An orphaned kangaroo in Australia

What To Do if you find injured wildlife in Australia

A guide for how to help injured wildlife in Australia


It can be difficult to know what to do if you come across a wild animal who you think may be injured or in need of help. Below we have outlined some basic first steps for how to assess a situation -  however, it is highly recommended that if you do find a sick or injured wild animal, contact your nearest veterinarian or wildlife carer organisation as soon as possible. There is generally no charge to bring the animal to a veterinarian.


Keep an animal rescue kit in your car

Keep a cardboard box, gloves and a towel in your car in case you find an injured animal. The box should be ventilated with air holes and a lid.

Towels and gloves are also important for handling animals to prevent injury to both the animal and the handler.

Leave out water bowls for wildlife

In case of high temperatures or drought, leave out shallow bowls of water, including a few sturdy sticks or stones on one side to enable smaller animals to escape if they fall in.

Keep your pools safe for animals

If you have a backyard pool, check it regularly to ensure wildlife seeking water have not fallen in. Place obstacles in the pool, which animals can use to climb out, or keep the pool covered.

Read our handy guide for an animal-friendly swimming pool.

finding an injured animal

  • Call your nearest veterinarian or wildlife carer organisation as soon as possible. There is a list of state-by-state contacts below.
  • Remove threats to the animal by keeping children, other people and pets away from the injured animal.
  • If you have spoken with a rescue group for advice, and it is safe to do so, then, while wearing gloves, you can gently wrap the animal loosely in a towel. Then place them in a ventilated box with a lid and place the box in a dark, quiet, and cool place before going to your nearest veterinarian/ wildlife rescue or while waiting for the carer to arrive.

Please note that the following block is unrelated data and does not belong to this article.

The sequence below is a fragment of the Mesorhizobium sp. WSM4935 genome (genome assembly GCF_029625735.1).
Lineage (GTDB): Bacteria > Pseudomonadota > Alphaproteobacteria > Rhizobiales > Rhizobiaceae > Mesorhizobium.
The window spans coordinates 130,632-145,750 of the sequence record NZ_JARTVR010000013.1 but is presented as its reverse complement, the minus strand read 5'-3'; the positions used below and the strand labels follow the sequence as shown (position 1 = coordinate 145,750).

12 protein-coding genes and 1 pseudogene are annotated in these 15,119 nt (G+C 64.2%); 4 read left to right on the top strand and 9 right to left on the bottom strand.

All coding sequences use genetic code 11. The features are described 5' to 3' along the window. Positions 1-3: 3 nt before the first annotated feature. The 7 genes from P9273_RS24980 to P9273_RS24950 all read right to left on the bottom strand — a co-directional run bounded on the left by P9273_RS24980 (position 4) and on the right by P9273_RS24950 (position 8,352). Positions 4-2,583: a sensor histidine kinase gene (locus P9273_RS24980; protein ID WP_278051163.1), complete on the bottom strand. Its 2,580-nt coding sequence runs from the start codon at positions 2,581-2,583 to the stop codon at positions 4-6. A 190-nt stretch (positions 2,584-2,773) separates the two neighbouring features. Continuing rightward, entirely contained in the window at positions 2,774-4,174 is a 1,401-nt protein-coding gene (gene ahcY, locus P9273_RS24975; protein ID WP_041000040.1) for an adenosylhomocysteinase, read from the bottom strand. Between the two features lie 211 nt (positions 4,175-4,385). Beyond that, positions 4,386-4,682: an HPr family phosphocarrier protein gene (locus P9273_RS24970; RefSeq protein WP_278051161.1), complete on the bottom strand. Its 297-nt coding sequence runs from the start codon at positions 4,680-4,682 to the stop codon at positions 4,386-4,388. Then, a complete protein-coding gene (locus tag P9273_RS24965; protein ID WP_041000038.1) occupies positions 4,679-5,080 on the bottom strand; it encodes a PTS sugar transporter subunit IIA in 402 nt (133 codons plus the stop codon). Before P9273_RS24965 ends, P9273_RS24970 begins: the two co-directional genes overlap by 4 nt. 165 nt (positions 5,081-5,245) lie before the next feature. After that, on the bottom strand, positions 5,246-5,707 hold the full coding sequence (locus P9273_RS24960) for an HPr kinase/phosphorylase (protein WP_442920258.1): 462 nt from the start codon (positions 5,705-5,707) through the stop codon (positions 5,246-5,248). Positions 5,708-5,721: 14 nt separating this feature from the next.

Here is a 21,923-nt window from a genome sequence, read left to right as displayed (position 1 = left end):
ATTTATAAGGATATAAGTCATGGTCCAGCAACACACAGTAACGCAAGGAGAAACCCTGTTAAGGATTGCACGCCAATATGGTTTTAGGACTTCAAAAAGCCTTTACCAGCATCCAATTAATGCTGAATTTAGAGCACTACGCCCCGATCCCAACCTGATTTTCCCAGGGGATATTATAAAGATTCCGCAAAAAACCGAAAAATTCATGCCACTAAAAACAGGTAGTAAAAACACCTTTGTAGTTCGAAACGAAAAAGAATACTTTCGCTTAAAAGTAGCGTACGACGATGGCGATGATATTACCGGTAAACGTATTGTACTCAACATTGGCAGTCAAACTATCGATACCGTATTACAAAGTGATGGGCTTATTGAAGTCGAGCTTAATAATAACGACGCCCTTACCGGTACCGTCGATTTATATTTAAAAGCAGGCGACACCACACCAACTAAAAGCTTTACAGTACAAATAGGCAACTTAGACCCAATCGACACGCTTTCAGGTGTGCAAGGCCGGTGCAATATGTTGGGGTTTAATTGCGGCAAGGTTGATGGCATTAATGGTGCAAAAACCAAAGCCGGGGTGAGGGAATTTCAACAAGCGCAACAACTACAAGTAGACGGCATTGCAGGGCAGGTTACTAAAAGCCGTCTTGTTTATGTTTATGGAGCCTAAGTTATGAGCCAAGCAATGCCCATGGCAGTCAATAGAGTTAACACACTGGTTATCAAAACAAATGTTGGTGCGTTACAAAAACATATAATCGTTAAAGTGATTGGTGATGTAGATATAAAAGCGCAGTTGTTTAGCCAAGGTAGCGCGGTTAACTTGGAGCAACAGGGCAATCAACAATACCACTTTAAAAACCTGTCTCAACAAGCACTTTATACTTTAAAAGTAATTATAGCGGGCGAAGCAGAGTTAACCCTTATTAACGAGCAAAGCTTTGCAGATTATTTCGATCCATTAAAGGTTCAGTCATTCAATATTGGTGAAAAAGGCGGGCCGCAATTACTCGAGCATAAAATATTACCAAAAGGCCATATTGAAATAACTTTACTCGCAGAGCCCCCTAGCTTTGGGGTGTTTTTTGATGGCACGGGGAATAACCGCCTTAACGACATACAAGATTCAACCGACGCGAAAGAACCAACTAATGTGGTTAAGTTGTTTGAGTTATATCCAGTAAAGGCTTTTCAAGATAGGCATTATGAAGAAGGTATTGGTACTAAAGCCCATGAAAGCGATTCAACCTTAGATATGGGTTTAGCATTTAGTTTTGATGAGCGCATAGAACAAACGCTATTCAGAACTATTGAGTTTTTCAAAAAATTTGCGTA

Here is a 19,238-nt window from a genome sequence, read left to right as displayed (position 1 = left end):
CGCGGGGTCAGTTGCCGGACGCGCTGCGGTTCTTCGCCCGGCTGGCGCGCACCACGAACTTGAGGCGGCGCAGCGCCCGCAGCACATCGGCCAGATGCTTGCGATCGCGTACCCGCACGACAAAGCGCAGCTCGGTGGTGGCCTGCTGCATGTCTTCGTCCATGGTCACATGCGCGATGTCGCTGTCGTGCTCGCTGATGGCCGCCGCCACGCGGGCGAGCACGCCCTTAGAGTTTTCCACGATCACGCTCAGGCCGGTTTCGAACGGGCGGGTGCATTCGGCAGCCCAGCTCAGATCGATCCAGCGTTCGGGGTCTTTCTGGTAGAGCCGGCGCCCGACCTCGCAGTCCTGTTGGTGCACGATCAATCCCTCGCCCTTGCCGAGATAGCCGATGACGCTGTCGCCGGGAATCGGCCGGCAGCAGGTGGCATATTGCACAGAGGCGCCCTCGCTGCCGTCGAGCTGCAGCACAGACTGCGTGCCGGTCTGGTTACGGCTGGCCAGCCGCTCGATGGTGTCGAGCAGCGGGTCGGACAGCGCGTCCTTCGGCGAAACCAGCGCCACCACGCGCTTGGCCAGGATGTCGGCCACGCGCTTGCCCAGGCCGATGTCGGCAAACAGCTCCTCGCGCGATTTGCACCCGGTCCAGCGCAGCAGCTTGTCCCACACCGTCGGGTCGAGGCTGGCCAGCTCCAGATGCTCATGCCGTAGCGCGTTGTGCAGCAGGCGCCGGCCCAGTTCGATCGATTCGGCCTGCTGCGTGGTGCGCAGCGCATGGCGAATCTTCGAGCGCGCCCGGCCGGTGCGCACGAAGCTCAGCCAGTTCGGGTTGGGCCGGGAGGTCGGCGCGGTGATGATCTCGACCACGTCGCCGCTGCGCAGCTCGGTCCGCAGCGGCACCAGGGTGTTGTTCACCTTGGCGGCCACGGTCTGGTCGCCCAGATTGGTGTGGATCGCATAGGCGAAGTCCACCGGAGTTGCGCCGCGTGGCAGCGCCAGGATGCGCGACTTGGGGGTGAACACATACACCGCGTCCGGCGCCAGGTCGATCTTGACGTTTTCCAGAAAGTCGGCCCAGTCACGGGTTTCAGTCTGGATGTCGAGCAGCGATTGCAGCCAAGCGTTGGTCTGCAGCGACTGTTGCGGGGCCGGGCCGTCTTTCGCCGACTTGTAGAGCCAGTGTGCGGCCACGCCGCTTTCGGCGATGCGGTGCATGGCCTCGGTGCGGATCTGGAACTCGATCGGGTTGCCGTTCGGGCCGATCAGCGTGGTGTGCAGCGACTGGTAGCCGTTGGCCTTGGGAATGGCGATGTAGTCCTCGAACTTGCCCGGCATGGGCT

• Extra precautions include wearing a mask and long-sleeved shirt to prevent injuries, for instance in the case of possums.
  • Wild animals become very stressed with handling and exposure to people and loud noises. Keep handling to a minimum, place the animal in the box, and put the box in a quiet area away from people and other animals.
  • Do not handle bats and do not approach snakes, monitor lizards, large macropods or birds of prey. Immediately call a wildlife rescue organisation or your local veterinarian.
  • Take note of where you found the animal, as they may need to be released back at the same location.
  • Do not feed or treat the animal, unless instructed to by the veterinarian or wildlife rescue group.

If you find sick or injured wildlife, please call your nearest veterinarian or one of the following organisations

  • Nationwide
    Wildlife Rescue Inc 
    Ph: 1300 596 457
  • Australian Capital Territory
    RSPCA ACT Ph: 02 6287 8100
    ACT Wildlife Ph: 04 3230 0033
    Wildcare Queanbeyan Ph: 02 6299 1966
  • New South Wales
    WIRES Ph: 1300 094 737
    Sydney Wildlife Ph: 02 9413 4300
    In NSW, you can also download the IFAW and NSW Wildlife Council's wildlife app, which will give you quick and direct access to the nearest animal rescue organisation. 
  • Northern Territory
    Wildcare Ph: 08 8988 6121 or Mob: 04 0888 5341
  • Queensland
    RSPCA QLD Ph: 1300 264 625
    Wildcare Australia Ph:07 5527 2444
  • South Australia
    Fauna Rescue Ph: 1300 477 722
    RSPCA SA Ph: 1300 477 722
  • Tasmania
    Bonorong Wildlife Hospital and Rescue Mob: 04 4726 4625
  • Victoria
    Wildlife Victoria Ph: 03 8400 7300
    Help for Wildlife
    24hr State-wide Wildlife Emergency Service Mob: 04 7755 5611


For more information, please visit WIRES.

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